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Title The prophet of the sun [manuscript]: a romance of history / by Mary H. Eastman
Author Eastman, Mary H. (1818-1887)
Date
Document Type Manuscript
Description From the Newberry Library Catalogue: Unpublished fictional holograph mss. based on Choctaw migration legends. Led by priest Chahta (the prophet of the sun) from ancestral lands in Oregon, the Choctaw Indians traveled south to what is probably the Grand Canyon and across the Texas plains and Mississippi River to "Nuniwaiya". Included are descriptions of Choctaw social structure, religion, burial practices, etc. The volume concludes in later years with the westward quest of a new young prophet of the sun.
Names Chahta
Places Oregon, Grand Canyon, Arizona, Texas, Mississippi River, Nanih Waiya, Mississippi, United States
Keywords legend, literature, priest, society, religion, burial, expedition, exodus, folklore, mythology
Theme Observation, Representation and Cultural Encounters
Tribe / Nation
Culture Area Northwest Coast, Plateau, Great Basin, Great Plains, Southwest, Southeast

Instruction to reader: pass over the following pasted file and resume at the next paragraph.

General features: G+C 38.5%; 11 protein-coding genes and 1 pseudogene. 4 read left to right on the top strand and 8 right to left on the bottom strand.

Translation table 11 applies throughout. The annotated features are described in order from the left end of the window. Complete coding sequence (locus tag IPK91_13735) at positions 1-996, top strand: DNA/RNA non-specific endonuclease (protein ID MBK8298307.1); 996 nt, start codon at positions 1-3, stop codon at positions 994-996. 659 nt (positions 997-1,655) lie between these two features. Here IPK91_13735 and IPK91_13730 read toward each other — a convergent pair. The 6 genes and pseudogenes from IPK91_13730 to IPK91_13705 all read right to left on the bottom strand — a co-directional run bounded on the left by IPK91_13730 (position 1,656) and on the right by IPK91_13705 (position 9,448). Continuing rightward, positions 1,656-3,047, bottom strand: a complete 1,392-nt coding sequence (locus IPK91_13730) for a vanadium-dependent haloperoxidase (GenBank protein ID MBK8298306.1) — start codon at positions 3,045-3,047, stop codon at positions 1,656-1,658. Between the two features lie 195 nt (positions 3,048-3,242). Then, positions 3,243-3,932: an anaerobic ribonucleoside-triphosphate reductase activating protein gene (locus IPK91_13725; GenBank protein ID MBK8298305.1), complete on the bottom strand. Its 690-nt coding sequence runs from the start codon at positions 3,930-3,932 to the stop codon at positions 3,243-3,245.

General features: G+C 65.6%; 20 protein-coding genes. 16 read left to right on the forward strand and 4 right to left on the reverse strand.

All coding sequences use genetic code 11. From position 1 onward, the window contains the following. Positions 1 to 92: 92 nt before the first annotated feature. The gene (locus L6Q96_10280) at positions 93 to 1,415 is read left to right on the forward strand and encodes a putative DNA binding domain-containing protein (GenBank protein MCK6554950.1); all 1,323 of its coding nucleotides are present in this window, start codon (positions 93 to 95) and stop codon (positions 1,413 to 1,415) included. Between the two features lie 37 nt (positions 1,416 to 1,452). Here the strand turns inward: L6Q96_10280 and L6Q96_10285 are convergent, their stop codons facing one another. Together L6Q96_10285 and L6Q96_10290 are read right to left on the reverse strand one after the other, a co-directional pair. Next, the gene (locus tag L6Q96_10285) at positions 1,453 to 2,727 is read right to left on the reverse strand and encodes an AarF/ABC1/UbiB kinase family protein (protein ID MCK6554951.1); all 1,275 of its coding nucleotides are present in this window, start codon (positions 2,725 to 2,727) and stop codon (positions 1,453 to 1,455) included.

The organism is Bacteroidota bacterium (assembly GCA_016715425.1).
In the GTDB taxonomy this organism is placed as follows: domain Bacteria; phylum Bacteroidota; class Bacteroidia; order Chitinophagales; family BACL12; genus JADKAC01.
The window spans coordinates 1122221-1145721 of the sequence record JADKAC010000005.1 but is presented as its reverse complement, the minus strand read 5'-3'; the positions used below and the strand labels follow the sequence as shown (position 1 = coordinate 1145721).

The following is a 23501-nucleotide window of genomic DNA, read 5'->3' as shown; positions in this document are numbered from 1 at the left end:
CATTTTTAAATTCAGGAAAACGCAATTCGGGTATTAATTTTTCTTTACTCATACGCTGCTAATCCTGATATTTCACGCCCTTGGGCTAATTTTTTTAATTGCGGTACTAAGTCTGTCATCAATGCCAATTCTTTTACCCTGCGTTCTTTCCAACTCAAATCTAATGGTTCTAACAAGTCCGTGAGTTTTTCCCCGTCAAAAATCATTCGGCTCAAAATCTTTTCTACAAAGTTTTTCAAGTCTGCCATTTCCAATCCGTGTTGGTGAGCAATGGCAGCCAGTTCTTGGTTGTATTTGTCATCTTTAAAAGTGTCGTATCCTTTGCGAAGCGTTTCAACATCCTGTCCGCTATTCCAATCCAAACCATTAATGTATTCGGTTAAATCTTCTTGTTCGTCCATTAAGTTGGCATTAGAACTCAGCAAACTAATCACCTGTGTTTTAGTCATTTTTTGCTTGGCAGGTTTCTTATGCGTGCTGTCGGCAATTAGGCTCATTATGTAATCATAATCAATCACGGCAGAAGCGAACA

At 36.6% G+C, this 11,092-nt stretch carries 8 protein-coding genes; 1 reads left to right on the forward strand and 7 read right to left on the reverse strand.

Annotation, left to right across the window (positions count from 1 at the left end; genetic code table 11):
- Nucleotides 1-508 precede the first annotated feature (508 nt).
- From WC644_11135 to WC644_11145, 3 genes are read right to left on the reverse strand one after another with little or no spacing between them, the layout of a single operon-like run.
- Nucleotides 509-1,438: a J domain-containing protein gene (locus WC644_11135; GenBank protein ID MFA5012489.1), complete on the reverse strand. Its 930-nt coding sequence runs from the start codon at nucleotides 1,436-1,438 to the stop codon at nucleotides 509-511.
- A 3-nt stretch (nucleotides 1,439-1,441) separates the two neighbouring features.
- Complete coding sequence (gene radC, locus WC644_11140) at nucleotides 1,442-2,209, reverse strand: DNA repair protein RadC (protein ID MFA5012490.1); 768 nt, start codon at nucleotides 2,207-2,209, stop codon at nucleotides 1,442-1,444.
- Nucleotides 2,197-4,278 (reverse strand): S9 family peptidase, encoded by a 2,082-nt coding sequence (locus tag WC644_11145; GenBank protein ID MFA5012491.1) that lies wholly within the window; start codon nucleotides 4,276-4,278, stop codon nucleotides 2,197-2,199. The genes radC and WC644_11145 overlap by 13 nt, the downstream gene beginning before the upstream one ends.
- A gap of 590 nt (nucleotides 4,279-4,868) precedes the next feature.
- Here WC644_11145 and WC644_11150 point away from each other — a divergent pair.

Additional Information Eastman was a nineteenth-century author. Born in Virginia and raised near Washington, D.C., Mary Henderson Eastman married artist and army officer Seth Eastman at West Point in 1835. In 1841, she accompanied her husband to Fort Snelling on the upper Mississippi River. Residing there seven years, Mrs. Eastman learned the Sioux language and tribal customs and legends, which she wove into literary romances. Eastman’s first book, Dahcotah, which her husband illustrated, appeared in 1849, and its success encouraged her literary career. She published further volumes of Indian tales (1853-1855), a fictional response to Uncle Tom’s Cabin (1852), and sentimental fiction on other subjects (1856-1879).
Library The Newberry Library
Copyright The Newberry Library
Collection The Edward E. Ayer Collection
Reference VAULT Ayer MS 3065
Catalogue Link The Newberry Library Catalogue